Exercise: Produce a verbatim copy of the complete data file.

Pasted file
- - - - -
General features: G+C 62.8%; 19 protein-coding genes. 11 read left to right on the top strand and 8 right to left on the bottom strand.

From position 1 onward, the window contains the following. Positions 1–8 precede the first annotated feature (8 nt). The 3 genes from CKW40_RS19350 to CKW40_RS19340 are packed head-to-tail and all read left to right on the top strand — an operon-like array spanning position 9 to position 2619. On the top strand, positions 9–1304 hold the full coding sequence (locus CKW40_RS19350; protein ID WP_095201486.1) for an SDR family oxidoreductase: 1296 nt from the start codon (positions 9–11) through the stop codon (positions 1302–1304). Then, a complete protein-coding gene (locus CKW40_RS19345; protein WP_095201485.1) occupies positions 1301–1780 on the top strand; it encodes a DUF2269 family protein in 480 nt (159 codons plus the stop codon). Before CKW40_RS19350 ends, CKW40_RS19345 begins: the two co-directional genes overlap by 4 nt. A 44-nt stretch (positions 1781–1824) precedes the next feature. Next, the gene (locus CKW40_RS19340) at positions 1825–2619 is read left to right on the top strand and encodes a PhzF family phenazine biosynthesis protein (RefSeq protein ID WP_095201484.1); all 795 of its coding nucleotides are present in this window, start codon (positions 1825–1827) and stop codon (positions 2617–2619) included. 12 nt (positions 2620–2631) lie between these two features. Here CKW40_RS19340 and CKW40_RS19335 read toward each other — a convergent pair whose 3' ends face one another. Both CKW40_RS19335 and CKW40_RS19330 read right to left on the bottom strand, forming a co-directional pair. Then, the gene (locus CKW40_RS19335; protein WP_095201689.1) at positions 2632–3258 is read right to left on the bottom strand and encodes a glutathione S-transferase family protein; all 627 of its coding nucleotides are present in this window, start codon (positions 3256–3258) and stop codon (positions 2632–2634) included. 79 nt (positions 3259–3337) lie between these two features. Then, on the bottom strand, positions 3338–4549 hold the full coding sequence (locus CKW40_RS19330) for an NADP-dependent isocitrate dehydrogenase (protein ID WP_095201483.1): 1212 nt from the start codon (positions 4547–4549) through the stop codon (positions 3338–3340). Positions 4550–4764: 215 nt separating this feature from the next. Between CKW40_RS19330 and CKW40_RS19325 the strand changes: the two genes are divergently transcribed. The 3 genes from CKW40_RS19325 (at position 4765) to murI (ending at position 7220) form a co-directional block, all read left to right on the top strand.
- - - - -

General features: G+C 62.8%; 19 protein-coding genes. 11 read left to right on the top strand and 8 right to left on the bottom strand.

From position 1 onward, the window contains the following. Positions 1–8 precede the first annotated feature (8 nt). The 3 genes from CKW40_RS19350 to CKW40_RS19340 are packed head-to-tail and all read left to right on the top strand — an operon-like array spanning position 9 to position 2619. On the top strand, positions 9–1304 hold the full coding sequence (locus CKW40_RS19350; protein ID WP_095201486.1) for an SDR family oxidoreductase: 1296 nt from the start codon (positions 9–11) through the stop codon (positions 1302–1304). Then, a complete protein-coding gene (locus CKW40_RS19345; protein WP_095201485.1) occupies positions 1301–1780 on the top strand; it encodes a DUF2269 family protein in 480 nt (159 codons plus the stop codon). Before CKW40_RS19350 ends, CKW40_RS19345 begins: the two co-directional genes overlap by 4 nt. A 44-nt stretch (positions 1781–1824) precedes the next feature. Next, the gene (locus CKW40_RS19340) at positions 1825–2619 is read left to right on the top strand and encodes a PhzF family phenazine biosynthesis protein (RefSeq protein ID WP_095201484.1); all 795 of its coding nucleotides are present in this window, start codon (positions 1825–1827) and stop codon (positions 2617–2619) included. 12 nt (positions 2620–2631) lie between these two features. Here CKW40_RS19340 and CKW40_RS19335 read toward each other — a convergent pair whose 3' ends face one another. Both CKW40_RS19335 and CKW40_RS19330 read right to left on the bottom strand, forming a co-directional pair. Then, the gene (locus CKW40_RS19335; protein WP_095201689.1) at positions 2632–3258 is read right to left on the bottom strand and encodes a glutathione S-transferase family protein; all 627 of its coding nucleotides are present in this window, start codon (positions 3256–3258) and stop codon (positions 2632–2634) included. 79 nt (positions 3259–3337) lie between these two features. Then, on the bottom strand, positions 3338–4549 hold the full coding sequence (locus CKW40_RS19330) for an NADP-dependent isocitrate dehydrogenase (protein ID WP_095201483.1): 1212 nt from the start codon (positions 4547–4549) through the stop codon (positions 3338–3340). Positions 4550–4764: 215 nt separating this feature from the next. Between CKW40_RS19330 and CKW40_RS19325 the strand changes: the two genes are divergently transcribed. The 3 genes from CKW40_RS19325 (at position 4765) to murI (ending at position 7220) form a co-directional block, all read left to right on the top strand.